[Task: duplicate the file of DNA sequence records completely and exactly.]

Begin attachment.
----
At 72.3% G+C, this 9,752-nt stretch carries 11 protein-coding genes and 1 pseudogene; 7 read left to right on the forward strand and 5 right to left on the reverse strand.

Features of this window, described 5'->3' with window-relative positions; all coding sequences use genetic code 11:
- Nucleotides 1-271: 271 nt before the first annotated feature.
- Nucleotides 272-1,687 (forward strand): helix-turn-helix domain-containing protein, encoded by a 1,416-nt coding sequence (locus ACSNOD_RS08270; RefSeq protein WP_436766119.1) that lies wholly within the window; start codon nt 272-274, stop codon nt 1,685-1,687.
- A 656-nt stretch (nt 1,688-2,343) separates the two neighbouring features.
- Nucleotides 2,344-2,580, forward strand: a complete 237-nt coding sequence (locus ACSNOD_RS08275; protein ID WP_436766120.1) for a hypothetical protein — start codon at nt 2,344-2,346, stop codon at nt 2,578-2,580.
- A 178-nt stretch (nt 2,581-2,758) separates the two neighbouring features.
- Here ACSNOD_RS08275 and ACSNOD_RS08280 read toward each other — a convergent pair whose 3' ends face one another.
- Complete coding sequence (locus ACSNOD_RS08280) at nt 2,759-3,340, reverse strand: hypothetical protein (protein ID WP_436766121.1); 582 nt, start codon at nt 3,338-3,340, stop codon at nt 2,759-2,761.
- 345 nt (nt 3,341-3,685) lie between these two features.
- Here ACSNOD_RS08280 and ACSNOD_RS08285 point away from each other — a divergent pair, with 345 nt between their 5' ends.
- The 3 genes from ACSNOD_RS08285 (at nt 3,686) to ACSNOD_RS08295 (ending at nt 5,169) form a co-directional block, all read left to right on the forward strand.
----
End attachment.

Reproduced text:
At 72.3% G+C, this 9,752-nt stretch carries 11 protein-coding genes and 1 pseudogene; 7 read left to right on the forward strand and 5 right to left on the reverse strand.

Features of this window, described 5'->3' with window-relative positions; all coding sequences use genetic code 11:
- Nucleotides 1-271: 271 nt before the first annotated feature.
- Nucleotides 272-1,687 (forward strand): helix-turn-helix domain-containing protein, encoded by a 1,416-nt coding sequence (locus ACSNOD_RS08270; RefSeq protein WP_436766119.1) that lies wholly within the window; start codon nt 272-274, stop codon nt 1,685-1,687.
- A 656-nt stretch (nt 1,688-2,343) separates the two neighbouring features.
- Nucleotides 2,344-2,580, forward strand: a complete 237-nt coding sequence (locus ACSNOD_RS08275; protein ID WP_436766120.1) for a hypothetical protein — start codon at nt 2,344-2,346, stop codon at nt 2,578-2,580.
- A 178-nt stretch (nt 2,581-2,758) separates the two neighbouring features.
- Here ACSNOD_RS08275 and ACSNOD_RS08280 read toward each other — a convergent pair whose 3' ends face one another.
- Complete coding sequence (locus ACSNOD_RS08280) at nt 2,759-3,340, reverse strand: hypothetical protein (protein ID WP_436766121.1); 582 nt, start codon at nt 3,338-3,340, stop codon at nt 2,759-2,761.
- 345 nt (nt 3,341-3,685) lie between these two features.
- Here ACSNOD_RS08280 and ACSNOD_RS08285 point away from each other — a divergent pair, with 345 nt between their 5' ends.
- The 3 genes from ACSNOD_RS08285 (at nt 3,686) to ACSNOD_RS08295 (ending at nt 5,169) form a co-directional block, all read left to right on the forward strand.